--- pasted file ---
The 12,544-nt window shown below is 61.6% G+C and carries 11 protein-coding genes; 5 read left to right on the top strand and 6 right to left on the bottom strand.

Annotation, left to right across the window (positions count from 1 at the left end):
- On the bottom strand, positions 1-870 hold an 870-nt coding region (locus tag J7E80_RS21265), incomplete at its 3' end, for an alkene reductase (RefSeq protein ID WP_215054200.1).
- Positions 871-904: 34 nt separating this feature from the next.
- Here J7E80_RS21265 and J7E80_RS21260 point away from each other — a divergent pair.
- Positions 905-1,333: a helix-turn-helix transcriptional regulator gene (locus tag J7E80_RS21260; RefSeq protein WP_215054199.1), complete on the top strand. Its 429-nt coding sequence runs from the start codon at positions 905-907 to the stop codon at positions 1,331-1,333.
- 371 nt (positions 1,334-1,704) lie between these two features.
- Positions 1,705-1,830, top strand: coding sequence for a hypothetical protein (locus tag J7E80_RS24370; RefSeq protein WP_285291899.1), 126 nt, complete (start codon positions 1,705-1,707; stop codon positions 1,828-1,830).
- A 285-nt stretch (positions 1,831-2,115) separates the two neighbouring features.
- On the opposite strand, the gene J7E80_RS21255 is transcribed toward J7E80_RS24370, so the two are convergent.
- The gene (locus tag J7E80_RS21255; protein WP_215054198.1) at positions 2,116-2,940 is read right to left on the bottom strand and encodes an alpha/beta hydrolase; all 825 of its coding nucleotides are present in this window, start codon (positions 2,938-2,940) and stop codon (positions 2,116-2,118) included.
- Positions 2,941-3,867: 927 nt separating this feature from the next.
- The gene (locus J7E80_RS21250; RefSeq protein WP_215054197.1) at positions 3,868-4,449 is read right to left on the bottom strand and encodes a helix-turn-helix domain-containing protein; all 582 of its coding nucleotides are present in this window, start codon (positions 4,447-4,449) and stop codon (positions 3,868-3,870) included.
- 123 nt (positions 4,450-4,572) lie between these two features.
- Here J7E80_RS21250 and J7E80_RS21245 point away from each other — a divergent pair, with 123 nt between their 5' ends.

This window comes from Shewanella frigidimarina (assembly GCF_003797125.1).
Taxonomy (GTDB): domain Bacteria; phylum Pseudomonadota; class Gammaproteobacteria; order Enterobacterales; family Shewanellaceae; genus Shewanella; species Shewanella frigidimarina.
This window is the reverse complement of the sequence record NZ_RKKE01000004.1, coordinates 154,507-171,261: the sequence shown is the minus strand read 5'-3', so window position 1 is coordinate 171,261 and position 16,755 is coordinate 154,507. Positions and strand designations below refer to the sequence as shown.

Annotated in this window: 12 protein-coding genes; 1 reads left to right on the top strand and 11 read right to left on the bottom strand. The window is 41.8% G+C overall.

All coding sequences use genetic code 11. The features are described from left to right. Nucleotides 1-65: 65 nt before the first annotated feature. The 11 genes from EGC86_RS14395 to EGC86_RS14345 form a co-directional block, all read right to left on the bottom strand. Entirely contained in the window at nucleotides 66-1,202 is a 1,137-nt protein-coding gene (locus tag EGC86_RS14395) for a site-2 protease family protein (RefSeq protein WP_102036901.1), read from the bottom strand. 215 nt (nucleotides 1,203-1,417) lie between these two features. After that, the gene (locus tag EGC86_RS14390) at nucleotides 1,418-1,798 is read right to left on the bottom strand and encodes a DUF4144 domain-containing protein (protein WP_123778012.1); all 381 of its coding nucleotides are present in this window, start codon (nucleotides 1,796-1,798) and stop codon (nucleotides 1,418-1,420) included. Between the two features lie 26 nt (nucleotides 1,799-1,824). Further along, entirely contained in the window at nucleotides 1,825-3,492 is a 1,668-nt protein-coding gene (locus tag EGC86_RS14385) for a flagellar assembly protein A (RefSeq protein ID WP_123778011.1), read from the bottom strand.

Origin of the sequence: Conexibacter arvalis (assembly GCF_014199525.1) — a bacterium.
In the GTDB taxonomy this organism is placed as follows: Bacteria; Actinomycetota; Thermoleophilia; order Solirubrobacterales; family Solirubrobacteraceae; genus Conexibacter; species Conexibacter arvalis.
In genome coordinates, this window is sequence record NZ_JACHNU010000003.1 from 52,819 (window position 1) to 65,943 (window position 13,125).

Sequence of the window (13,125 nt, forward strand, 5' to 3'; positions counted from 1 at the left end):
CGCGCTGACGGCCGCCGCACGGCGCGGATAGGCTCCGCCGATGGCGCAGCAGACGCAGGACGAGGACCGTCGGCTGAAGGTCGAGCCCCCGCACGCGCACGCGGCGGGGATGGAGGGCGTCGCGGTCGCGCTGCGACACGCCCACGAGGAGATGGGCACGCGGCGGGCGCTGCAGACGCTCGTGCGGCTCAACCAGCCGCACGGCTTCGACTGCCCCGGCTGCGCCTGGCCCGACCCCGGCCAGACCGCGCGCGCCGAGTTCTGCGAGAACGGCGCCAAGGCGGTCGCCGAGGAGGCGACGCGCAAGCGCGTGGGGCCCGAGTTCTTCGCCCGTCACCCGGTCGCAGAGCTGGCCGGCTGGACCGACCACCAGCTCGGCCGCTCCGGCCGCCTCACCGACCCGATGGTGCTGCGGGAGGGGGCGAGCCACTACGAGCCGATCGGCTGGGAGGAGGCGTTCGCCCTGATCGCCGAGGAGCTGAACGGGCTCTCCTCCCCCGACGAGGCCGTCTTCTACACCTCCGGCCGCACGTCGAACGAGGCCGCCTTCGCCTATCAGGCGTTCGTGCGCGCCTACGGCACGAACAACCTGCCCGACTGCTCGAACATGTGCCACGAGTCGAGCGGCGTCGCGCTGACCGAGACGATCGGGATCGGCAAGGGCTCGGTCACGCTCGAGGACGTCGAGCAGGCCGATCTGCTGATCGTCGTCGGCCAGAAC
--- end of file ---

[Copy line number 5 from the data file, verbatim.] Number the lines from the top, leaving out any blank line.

- Here J7E80_RS21265 and J7E80_RS21260 point away from each other — a divergent pair.